The controversial duality: Science and politics

 18 Nov 2017 - 15:11

The catastrophic speculations of climate change adverse effects in so many places in the world including Asia, the Caribbean and the United States highlights the urgency of taking a serious action to mitigate the deterministic consequences of climate change. Ensuring the full implementation of Paris Agreement and Sustainable development goals, COP23 has kicked last week in Bonn, whereas world leaders and decision makers from 196 countries are meeting to follow the spent efforts to implement the previous pledges.

It worth mentioning that the current conference organised by Bonn-base UN climate change (UNFCCC) is governed by the small developing pacific island state of Fiji and organisationally and logistically supported by G7 member Germany, with further commendable support from Germany state of North-Rhine-Westphalia and the City of Bonn.  The vision for the current presidency of COP23 is mainly to forge agenda condition to accelerate climate action before 2020 and beyond between civil society, the scientific community and all levels of government and regions.

In his opening plenary statement, the newly elected President of 23rd session of the UNFCCC, Prime Minister Frank Bainimarama of Fiji, declared that, “the need for urgency is obvious. Our world is in distress from the extreme weather events caused by climate change – destructive hurricanes, fires, floods, droughts, melting ice, and changes to agriculture that threaten our food security”.

In the shade of such unprecedented events, he said, “Our job as leaders is to respond to that suffering with all means available to us. This includes our capacity to work together to identify opportunities in the transition we must take. We must not fail our people.  That means using the next two weeks and the year ahead to do everything we can to make the Paris Agreement work to advance ambition and support for climate action before 2020”. 

This conference does not only demonstrate the rising consciousness of countries, governments, projects and civil society, but also to progress further and faster the previous plans. It aims also to cooperate and coordinate all parties to make a notable united impact. This agreed global development agenda suggests all countries should frankly start to cut greenhouse emissions, which aggravates the problem much faster than what the collective conscious can imagine. It also demands to review together the way we use energy in terms of production and consumption, as well as rethink around the way we manufacture and build.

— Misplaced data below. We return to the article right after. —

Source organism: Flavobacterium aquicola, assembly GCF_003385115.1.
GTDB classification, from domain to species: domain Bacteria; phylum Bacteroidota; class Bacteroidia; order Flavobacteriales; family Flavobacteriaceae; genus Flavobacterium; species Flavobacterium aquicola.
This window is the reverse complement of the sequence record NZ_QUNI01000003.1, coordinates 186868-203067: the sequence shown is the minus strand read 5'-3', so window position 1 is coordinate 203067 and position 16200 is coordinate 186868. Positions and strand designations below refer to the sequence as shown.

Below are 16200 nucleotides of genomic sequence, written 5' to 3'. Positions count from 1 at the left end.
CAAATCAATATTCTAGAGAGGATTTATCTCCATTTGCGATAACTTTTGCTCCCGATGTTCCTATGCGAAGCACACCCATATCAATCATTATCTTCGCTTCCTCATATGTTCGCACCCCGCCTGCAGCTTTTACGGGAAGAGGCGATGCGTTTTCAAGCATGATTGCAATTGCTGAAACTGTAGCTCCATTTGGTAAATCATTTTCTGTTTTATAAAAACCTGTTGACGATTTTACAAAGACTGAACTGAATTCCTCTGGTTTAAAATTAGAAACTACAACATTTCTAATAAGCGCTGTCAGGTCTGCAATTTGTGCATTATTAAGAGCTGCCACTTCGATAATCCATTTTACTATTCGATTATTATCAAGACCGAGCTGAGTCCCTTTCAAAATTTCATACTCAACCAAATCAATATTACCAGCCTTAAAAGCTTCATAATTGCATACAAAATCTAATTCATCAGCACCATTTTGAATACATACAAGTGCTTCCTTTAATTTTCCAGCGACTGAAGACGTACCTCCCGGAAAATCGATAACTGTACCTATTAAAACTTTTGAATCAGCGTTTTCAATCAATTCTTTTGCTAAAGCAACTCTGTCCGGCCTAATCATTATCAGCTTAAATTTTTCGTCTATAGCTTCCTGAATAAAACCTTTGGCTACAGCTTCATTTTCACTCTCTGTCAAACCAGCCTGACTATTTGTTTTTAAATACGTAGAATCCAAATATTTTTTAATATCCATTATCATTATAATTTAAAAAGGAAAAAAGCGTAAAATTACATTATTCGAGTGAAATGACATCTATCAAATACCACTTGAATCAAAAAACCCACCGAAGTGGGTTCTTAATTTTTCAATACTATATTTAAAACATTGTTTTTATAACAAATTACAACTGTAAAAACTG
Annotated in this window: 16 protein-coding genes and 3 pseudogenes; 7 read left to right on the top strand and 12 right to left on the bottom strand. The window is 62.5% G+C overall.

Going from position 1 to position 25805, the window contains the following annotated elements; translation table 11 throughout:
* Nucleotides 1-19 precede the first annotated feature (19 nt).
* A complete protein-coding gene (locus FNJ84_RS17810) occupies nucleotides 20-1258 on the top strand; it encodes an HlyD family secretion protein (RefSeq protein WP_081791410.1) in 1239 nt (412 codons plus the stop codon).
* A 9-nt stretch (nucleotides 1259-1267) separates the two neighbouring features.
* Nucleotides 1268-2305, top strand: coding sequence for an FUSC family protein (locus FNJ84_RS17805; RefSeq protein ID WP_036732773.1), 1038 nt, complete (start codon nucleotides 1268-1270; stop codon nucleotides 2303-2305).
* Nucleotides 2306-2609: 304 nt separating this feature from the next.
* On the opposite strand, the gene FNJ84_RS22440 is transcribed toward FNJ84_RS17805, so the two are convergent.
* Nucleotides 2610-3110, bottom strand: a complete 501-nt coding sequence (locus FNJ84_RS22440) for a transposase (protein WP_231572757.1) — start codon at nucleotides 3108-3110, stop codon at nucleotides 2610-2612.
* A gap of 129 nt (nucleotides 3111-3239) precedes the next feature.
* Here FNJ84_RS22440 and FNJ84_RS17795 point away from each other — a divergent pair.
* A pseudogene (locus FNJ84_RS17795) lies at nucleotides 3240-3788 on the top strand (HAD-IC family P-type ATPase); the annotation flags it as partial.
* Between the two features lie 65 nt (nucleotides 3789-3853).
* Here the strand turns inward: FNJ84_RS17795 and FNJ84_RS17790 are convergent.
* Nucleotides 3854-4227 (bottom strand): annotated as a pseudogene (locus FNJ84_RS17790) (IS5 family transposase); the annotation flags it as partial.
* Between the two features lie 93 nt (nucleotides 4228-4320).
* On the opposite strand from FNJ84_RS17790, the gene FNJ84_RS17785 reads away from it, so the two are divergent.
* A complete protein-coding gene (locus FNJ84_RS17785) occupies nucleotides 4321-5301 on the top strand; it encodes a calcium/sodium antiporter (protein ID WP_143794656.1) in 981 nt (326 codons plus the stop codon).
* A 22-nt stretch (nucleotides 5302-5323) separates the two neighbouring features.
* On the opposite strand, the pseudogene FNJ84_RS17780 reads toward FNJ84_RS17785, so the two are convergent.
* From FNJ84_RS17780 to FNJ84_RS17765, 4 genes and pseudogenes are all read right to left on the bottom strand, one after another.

This comes along with Qatar participation in COP23, and in this regard, the Assistant Undersecretary in the Environmental Affairs at Ministry of Municipality and Environment Mr Ahmad Al-Sada mentioned that, “Qatar intends to take part in order to face the challenge of Climate Change consequences by committing the Paris Agreement and promoting objectives of the current presidency”. 

While the Director of Climate Change Department in the same ministry Mr Abdualhadi Al-Marri said that, “We always put Paris Agreement into consideration as well as our commitment and priority to implement the Environmental aspect of Qatar Vision 2030 which agrees with the sustainable development”. 

The Qatar negotiating team begin its agenda of the (COP 23) which is expected to close by the end of this week. The negotiating team consists of different official bodies including; Ministry of Municipality and Environment, Ministry of Economy and Commerce, Ministry of Transportation and Communication, Ministry of Foreign Affairs, Civil Aviation Authority, Qatar General Electricity & Water Cooperation (Kahramaa) and Qatar University.

Has the sustainsim era already started?  Post the previous climate change conference, it seems that great advances continued to be made. After (COP 22) alone, these are just a few of many examples.

•    China announces five pilot zones for “green finance” where financial institutions will provide incentive to fast track environmentally-friendly industries and new financing mechanisms such as emissions trading will be deployed.

•    The Securities and Exchange Board of India (SEBI) issues disclosure requirements for the issuing and listing of green debt securities.

•    Several countries including France and United Kingdom announce dates when fossil fuels cars will be gone in favour of new electric vehicles.

•    Over 100 multinational companies pledge to source 100 per cent for their renewable energy for their operations under an initiative called RE100 by

The Climate Group

•    Over 250 US mayors commit to procure 100 per cent renewable energy for their cities by 2035.

•    Moody’s reports green bond issuance worldwide could cross US$200 billion in 2017, doubling the 2016 record.

•    The Johannesburg Stock Exchange (JSE) develops green bond listing requirements in line with international best practice.

To conclude, although some great achievements have been seen this year, the climate change issue remains controversial whereas the climate justice need to be applied evenly. It is unfortunate to see poor and under-developing countries pay bills of the huge manufacturing that took place centuries ago by developed countries. For me, the solution in this regard may take longer what have been proposed in Paris, nevertheless, that does not mean Paris Agreement has failed, but the collective consciousness needs to realise that the spent long time to negotiate this problem and the accompanied danger of not responding to the issue may lead to further consequences.

The writer is a graduate from University of Nottingham and Bachelor of Environmental Science.